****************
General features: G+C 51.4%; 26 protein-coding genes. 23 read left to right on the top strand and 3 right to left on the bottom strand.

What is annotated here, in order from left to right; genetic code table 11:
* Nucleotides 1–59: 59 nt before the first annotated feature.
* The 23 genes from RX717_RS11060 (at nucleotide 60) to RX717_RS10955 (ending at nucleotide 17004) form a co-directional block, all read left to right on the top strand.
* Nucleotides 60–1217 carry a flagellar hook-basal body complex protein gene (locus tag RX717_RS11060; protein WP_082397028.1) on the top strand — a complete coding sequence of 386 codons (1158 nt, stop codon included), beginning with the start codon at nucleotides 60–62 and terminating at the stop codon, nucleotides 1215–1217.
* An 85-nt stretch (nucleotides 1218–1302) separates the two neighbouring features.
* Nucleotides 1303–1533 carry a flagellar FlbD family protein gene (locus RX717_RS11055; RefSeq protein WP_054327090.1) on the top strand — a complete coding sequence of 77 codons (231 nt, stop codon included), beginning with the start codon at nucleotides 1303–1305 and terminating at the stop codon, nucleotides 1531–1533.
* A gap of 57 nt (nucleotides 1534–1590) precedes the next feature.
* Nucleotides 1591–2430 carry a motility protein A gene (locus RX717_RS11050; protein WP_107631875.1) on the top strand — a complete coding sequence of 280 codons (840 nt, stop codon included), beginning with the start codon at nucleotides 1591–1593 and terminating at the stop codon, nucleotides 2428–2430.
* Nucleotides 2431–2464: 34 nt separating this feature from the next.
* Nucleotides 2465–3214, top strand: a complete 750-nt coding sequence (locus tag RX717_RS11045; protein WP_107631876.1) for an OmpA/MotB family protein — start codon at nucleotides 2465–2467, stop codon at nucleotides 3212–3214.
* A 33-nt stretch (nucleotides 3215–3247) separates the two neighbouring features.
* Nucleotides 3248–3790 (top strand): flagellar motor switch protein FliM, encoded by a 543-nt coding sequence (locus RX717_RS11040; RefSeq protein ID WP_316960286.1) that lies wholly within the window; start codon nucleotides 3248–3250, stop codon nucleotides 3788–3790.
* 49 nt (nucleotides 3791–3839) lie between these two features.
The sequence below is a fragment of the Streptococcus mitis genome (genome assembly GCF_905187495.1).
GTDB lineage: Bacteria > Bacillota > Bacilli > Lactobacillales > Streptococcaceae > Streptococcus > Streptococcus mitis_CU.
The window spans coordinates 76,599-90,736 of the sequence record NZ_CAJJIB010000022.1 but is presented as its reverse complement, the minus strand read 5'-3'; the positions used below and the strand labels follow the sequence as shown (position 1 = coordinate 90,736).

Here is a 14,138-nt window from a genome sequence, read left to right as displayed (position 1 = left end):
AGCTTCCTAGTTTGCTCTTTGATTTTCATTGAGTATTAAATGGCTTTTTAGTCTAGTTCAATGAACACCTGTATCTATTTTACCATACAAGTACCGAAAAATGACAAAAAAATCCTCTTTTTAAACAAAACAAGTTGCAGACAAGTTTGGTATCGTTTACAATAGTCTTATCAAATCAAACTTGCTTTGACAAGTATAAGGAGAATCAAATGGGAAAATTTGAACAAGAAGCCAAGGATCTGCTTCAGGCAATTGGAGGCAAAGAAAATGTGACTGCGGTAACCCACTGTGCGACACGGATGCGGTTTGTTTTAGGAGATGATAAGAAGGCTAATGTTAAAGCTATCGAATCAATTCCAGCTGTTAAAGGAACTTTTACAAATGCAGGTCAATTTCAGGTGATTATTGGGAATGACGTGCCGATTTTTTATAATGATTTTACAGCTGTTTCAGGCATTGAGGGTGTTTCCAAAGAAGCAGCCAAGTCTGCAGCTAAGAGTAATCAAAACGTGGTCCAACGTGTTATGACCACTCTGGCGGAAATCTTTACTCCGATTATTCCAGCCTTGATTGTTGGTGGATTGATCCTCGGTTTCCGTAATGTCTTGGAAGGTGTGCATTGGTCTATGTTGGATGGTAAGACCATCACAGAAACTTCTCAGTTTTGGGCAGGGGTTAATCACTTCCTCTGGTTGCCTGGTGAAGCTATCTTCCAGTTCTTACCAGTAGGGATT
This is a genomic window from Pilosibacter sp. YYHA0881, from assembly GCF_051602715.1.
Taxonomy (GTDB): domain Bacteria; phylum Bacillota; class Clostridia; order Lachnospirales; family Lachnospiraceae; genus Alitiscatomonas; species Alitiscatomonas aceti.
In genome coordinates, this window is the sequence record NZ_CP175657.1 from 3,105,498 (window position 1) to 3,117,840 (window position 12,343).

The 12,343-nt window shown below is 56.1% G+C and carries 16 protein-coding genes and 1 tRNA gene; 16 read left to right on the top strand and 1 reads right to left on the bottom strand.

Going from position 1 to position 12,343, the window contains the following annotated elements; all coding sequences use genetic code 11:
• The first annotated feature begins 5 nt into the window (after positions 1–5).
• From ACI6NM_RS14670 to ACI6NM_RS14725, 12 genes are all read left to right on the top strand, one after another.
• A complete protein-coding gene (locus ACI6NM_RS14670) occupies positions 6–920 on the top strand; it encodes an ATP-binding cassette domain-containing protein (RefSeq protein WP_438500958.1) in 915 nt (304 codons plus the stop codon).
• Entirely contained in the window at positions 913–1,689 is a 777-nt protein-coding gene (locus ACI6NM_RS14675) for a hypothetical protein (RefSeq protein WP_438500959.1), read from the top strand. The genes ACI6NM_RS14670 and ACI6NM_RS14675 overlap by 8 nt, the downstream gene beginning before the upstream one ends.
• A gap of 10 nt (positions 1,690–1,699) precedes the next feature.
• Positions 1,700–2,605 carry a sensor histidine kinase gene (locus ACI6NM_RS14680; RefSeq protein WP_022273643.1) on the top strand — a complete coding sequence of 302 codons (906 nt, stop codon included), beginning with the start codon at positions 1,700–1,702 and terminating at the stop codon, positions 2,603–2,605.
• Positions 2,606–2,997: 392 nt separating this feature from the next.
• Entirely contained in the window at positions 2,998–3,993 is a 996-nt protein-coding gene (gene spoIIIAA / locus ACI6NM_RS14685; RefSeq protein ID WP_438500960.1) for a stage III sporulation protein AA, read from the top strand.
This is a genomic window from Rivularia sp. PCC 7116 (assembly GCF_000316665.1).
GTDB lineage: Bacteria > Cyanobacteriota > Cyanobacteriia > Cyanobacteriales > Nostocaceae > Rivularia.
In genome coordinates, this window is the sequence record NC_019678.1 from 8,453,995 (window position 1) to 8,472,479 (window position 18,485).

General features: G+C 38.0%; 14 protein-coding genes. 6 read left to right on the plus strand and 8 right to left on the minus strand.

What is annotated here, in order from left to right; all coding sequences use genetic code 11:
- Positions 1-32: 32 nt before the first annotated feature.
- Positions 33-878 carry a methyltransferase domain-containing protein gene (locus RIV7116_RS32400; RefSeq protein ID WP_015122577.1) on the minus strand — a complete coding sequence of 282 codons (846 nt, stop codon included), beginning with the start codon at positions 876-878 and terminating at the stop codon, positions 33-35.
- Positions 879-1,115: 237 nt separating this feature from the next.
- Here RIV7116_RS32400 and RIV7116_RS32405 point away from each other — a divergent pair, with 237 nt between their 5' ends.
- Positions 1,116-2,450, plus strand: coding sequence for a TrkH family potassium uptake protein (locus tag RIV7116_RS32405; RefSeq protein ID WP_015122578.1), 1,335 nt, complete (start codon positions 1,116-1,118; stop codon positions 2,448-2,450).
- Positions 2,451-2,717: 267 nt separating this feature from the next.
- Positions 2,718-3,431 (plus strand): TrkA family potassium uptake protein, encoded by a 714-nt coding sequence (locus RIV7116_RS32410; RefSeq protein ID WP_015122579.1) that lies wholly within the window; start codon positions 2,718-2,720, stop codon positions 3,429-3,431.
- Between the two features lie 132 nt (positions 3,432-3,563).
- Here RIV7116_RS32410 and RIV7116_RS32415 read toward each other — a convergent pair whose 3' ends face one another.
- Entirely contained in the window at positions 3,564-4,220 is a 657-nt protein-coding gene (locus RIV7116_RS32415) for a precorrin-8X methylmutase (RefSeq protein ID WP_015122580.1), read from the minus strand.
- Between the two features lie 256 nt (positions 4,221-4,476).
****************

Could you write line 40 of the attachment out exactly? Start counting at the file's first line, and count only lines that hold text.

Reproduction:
- Positions 879-1,115: 237 nt separating this feature from the next.